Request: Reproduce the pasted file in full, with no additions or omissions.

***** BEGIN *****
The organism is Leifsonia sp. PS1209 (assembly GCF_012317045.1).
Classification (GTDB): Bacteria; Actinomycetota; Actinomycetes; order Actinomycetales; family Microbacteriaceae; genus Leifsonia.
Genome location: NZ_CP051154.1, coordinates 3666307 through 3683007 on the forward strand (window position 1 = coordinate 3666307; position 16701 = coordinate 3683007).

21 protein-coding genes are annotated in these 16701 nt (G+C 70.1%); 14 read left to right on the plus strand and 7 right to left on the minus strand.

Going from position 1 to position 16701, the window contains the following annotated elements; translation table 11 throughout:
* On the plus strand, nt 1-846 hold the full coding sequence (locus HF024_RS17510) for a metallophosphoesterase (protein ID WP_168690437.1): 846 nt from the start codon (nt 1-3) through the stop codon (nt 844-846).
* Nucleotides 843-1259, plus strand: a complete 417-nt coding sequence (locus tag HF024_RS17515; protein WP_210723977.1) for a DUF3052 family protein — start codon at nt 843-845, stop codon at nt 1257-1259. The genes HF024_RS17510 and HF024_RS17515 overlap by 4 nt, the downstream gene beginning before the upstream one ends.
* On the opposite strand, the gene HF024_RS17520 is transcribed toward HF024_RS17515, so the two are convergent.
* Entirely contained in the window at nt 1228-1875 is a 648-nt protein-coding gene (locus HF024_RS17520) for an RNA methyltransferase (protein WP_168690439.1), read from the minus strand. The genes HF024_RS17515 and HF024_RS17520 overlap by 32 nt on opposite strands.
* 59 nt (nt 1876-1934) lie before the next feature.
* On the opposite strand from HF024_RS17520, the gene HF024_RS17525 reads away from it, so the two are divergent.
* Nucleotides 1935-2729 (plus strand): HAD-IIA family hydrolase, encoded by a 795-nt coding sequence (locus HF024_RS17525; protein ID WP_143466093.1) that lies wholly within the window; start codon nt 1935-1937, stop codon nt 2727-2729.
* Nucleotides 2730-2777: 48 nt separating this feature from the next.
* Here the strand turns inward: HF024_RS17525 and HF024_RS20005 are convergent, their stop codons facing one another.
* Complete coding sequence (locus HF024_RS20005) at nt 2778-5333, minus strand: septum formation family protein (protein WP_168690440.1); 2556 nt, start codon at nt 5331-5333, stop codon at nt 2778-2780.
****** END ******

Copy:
The organism is Leifsonia sp. PS1209 (assembly GCF_012317045.1).
Classification (GTDB): Bacteria; Actinomycetota; Actinomycetes; order Actinomycetales; family Microbacteriaceae; genus Leifsonia.
Genome location: NZ_CP051154.1, coordinates 3666307 through 3683007 on the forward strand (window position 1 = coordinate 3666307; position 16701 = coordinate 3683007).

21 protein-coding genes are annotated in these 16701 nt (G+C 70.1%); 14 read left to right on the plus strand and 7 right to left on the minus strand.

Going from position 1 to position 16701, the window contains the following annotated elements; translation table 11 throughout:
* On the plus strand, nt 1-846 hold the full coding sequence (locus HF024_RS17510) for a metallophosphoesterase (protein ID WP_168690437.1): 846 nt from the start codon (nt 1-3) through the stop codon (nt 844-846).
* Nucleotides 843-1259, plus strand: a complete 417-nt coding sequence (locus tag HF024_RS17515; protein WP_210723977.1) for a DUF3052 family protein — start codon at nt 843-845, stop codon at nt 1257-1259. The genes HF024_RS17510 and HF024_RS17515 overlap by 4 nt, the downstream gene beginning before the upstream one ends.
* On the opposite strand, the gene HF024_RS17520 is transcribed toward HF024_RS17515, so the two are convergent.
* Entirely contained in the window at nt 1228-1875 is a 648-nt protein-coding gene (locus HF024_RS17520) for an RNA methyltransferase (protein WP_168690439.1), read from the minus strand. The genes HF024_RS17515 and HF024_RS17520 overlap by 32 nt on opposite strands.
* 59 nt (nt 1876-1934) lie before the next feature.
* On the opposite strand from HF024_RS17520, the gene HF024_RS17525 reads away from it, so the two are divergent.
* Nucleotides 1935-2729 (plus strand): HAD-IIA family hydrolase, encoded by a 795-nt coding sequence (locus HF024_RS17525; protein ID WP_143466093.1) that lies wholly within the window; start codon nt 1935-1937, stop codon nt 2727-2729.
* Nucleotides 2730-2777: 48 nt separating this feature from the next.
* Here the strand turns inward: HF024_RS17525 and HF024_RS20005 are convergent, their stop codons facing one another.
* Complete coding sequence (locus HF024_RS20005) at nt 2778-5333, minus strand: septum formation family protein (protein WP_168690440.1); 2556 nt, start codon at nt 5331-5333, stop codon at nt 2778-2780.